Now expect time to continue this project in late September,
all I hear is speculation about HHO, ION ignition and water vapor.
I am tired of you-tube type videos that drone on and on yet provide few
if any facts. So I decided to build a poor man's dyno engine test stand
that can measure all the parameters in doubt. Once this poor man's dyno
is completed, then we can get the factual answers to all those speculative
what-if-dyno questions. Several attempts have been made with inadequate
engine test stands using electric generators, but those tests were inconclusive
due to the inability to measure adequate test parameters.
This poor man's dyno (what-if-dyno) will answer once and for all, those
what-if-dyno questions that we all have. In addition to these listed experiments,
I may also conduct other experiments within the capabilities of this engine
test stand as requested by you. I will provide you-tube type videos which
actually provide information and not just watch some device operating.
Constructive criticism is always welcome here, so provide any recommendations
that you think would improve this project. This is a one-man project so
far and additional support would be appreciated.
If Dyno Experiment Expectations
1. Determine if engine air/fuel ratio affects air intake flow and intake
vacuum for a given RPM.
2. Determine what effect water vapor has upon engine MBT, air/fuel ratio,
and fuel consumption
for a given RPM.
3. Determine what effect HHO enhancement has on air/fuel ratio.
4. Determine what effect HHO enhancement has upon maximum brake torque
5. Determine what effect HHO enhancement has upon exhaust gas temperature.
6. Determine what minimal percentage of HHO has maximum effect upon engine
measure air intake flow rate without HHO at engine given RPM.
measure air intake flow rate with HHO same engine RPM.
difference is the HHO flow rate being ingested.
7. Determine if HHO enhancement improves engine effeciency and/or power.
8. Experiment to develop a PIC Microcontroller ignition system that has
ignition timing adjustments
while the engine is running, and works with all current ignition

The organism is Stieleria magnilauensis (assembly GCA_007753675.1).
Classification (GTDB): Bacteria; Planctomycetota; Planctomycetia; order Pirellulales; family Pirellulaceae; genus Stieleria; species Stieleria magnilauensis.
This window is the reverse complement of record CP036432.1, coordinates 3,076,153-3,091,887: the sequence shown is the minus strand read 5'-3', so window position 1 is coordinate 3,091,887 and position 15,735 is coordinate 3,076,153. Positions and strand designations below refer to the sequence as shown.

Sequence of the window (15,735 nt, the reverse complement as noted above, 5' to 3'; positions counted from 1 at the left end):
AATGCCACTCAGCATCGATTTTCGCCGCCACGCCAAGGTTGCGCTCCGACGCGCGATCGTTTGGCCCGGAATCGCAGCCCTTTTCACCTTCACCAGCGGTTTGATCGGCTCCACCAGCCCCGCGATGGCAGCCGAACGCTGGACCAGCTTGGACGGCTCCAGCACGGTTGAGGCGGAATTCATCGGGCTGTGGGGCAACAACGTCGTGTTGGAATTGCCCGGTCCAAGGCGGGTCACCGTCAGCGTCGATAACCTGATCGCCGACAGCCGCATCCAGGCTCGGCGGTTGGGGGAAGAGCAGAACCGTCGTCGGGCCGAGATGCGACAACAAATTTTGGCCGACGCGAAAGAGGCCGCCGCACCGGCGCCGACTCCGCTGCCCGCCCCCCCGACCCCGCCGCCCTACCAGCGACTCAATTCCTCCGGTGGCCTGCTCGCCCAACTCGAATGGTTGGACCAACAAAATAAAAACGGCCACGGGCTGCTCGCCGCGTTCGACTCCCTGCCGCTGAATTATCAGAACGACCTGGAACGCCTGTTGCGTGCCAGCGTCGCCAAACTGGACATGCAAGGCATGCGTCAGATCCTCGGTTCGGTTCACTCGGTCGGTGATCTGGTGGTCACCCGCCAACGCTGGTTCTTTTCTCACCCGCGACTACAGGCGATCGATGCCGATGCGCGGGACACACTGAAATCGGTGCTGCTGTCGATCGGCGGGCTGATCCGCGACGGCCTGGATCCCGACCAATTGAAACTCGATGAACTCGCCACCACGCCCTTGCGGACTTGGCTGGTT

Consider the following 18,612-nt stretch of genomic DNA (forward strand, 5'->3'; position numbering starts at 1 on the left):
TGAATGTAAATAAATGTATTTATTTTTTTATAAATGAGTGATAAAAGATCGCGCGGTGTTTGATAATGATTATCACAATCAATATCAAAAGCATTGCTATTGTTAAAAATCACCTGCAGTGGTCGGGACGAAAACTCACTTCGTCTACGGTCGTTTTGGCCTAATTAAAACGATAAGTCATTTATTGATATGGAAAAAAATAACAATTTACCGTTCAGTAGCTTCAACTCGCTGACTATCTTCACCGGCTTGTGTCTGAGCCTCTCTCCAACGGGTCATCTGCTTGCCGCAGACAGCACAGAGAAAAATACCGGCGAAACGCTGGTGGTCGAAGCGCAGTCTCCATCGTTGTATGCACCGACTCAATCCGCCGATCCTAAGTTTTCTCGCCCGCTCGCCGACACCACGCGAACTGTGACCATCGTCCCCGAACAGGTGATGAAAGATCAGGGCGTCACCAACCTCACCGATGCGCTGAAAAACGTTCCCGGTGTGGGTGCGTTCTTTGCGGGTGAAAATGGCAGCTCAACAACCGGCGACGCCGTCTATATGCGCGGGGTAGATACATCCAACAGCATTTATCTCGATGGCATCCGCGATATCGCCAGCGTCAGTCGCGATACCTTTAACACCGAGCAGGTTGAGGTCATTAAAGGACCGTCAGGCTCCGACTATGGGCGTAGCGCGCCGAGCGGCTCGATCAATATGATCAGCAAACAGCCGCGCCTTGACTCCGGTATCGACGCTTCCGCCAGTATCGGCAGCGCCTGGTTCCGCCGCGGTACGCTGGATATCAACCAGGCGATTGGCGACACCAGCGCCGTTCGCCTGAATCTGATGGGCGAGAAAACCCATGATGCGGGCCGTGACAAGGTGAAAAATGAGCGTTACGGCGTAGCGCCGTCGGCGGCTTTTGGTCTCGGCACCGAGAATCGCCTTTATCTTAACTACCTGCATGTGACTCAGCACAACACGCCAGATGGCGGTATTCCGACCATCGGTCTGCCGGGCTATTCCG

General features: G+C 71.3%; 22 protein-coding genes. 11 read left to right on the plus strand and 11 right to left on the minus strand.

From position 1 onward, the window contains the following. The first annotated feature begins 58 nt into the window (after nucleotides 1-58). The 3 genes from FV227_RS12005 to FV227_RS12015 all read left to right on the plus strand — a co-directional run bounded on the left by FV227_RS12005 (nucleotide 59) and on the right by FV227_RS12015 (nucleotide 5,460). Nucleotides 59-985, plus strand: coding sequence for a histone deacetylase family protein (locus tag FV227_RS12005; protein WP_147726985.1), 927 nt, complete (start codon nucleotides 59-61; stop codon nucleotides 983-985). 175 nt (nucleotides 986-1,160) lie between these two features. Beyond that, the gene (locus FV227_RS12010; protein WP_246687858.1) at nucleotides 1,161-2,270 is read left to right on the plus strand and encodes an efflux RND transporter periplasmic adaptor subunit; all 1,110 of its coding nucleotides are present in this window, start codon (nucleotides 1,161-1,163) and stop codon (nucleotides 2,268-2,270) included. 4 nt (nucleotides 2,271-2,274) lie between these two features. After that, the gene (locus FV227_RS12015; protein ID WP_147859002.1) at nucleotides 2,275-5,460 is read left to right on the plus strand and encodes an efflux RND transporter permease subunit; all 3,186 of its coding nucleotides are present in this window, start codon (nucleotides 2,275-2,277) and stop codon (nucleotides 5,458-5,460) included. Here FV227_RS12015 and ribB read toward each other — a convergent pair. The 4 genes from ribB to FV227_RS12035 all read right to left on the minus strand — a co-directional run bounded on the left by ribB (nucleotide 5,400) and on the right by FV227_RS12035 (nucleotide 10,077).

sytems on modern vehicles. It
will intercept the baseline timing before the ECU which
will fool the ECU yet allow
the ECU to manage the ignition timing using this false baseline.
9. Experiment to develop an ION ignition timing system capable of automatic
torque (MBT) adjustment.
1. 18-horsepower Briggs twin cylinder engine with 28.2-cu-in (0.462-liters)
2. Use a 7-blade truck cooling fan air load which remains constant for
a given air temperature
and humdity (air density) during
daily operation. The fan air load allows selection of any
operating RPM to obtain desired engine
3. On board battery charging alternator with measured output current that
can be switched
on and off.
4. Engine intake manifold vacuum gauge.
5. Engine RPM tachometer.
6. Heated wideband oxygen sensor to measure and adjust the fuel mixture.
Unheated narrow band oxygen sensor
to simulate most automobile readings.
7. Carbruretor with adjustable power mixture control to set desired air-fuel
ratio using the
8. Measured fuel flow indicator.
9. Fixed throttle plate settings (no governor) to adjust precise engine
(RPM with prop = load).
10. Measured exhaust gas temperature to evaluate engine load and operating
11. Measured cylinder head temperature to detect engine operating stress.
12. Capability to measure engine air intake flow rate.
13. Capability to measure external HHO gas intake flow rate (to be mixed
with the air flow rate).
14. Capability to dial in ignition timing settings while the engine is
running to determine maximum
brake torque (MBT) for
that RPM with a constant load.
Dyno building Goals
1. Make repairs to engine to place in normal operating condition.
2. Mount engine, engine controls, and and fuel tank on a small boat trailer.
3 Install battery charger alternator, ampmeter, and alternator-on/off
4. Machine pulley and weld 7-blade fan to this pully.
5. Install oxygen sensors in exhaust system.
6. Install exhaust gas temperature sensor and cylinder head temperature
Dyno building Goals
7. Modify throttle plate linkage for accurate fixed throttle settings.
8. Modify stock electronic ignition system so that engine timing can be
easily adjusted with engine running.
Will be used to adjust timing for maximum RPM with fixed throttle
plate to determine maximum brake torque
(MBT) under that load and atmospheric condition.
9. Devise and install engine tachometer.
10. Devise a method to measure the air intake flow to the engine.
a. use a low cost hand-held
annometer with intake plumbing.
b. Use a "Y" in the
plumbing to pull HHO from the HHO cell.